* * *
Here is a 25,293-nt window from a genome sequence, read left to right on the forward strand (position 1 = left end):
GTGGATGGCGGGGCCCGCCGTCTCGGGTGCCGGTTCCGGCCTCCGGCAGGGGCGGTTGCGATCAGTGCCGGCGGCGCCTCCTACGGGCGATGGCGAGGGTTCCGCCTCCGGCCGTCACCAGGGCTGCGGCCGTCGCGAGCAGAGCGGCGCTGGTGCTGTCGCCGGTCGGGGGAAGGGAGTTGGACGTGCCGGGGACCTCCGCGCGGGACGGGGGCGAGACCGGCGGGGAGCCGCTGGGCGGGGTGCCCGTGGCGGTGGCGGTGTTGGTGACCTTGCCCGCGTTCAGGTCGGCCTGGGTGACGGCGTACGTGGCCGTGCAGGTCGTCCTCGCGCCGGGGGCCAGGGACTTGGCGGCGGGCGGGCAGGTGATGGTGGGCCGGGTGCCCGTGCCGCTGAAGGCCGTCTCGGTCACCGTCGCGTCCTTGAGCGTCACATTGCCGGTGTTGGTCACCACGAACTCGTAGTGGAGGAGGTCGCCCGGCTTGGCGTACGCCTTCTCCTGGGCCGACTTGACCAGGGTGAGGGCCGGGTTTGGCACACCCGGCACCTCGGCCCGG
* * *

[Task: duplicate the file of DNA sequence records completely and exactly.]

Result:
Here is a 25,293-nt window from a genome sequence, read left to right on the forward strand (position 1 = left end):
GTGGATGGCGGGGCCCGCCGTCTCGGGTGCCGGTTCCGGCCTCCGGCAGGGGCGGTTGCGATCAGTGCCGGCGGCGCCTCCTACGGGCGATGGCGAGGGTTCCGCCTCCGGCCGTCACCAGGGCTGCGGCCGTCGCGAGCAGAGCGGCGCTGGTGCTGTCGCCGGTCGGGGGAAGGGAGTTGGACGTGCCGGGGACCTCCGCGCGGGACGGGGGCGAGACCGGCGGGGAGCCGCTGGGCGGGGTGCCCGTGGCGGTGGCGGTGTTGGTGACCTTGCCCGCGTTCAGGTCGGCCTGGGTGACGGCGTACGTGGCCGTGCAGGTCGTCCTCGCGCCGGGGGCCAGGGACTTGGCGGCGGGCGGGCAGGTGATGGTGGGCCGGGTGCCCGTGCCGCTGAAGGCCGTCTCGGTCACCGTCGCGTCCTTGAGCGTCACATTGCCGGTGTTGGTCACCACGAACTCGTAGTGGAGGAGGTCGCCCGGCTTGGCGTACGCCTTCTCCTGGGCCGACTTGACCAGGGTGAGGGCCGGGTTTGGCACACCCGGCACCTCGGCCCGG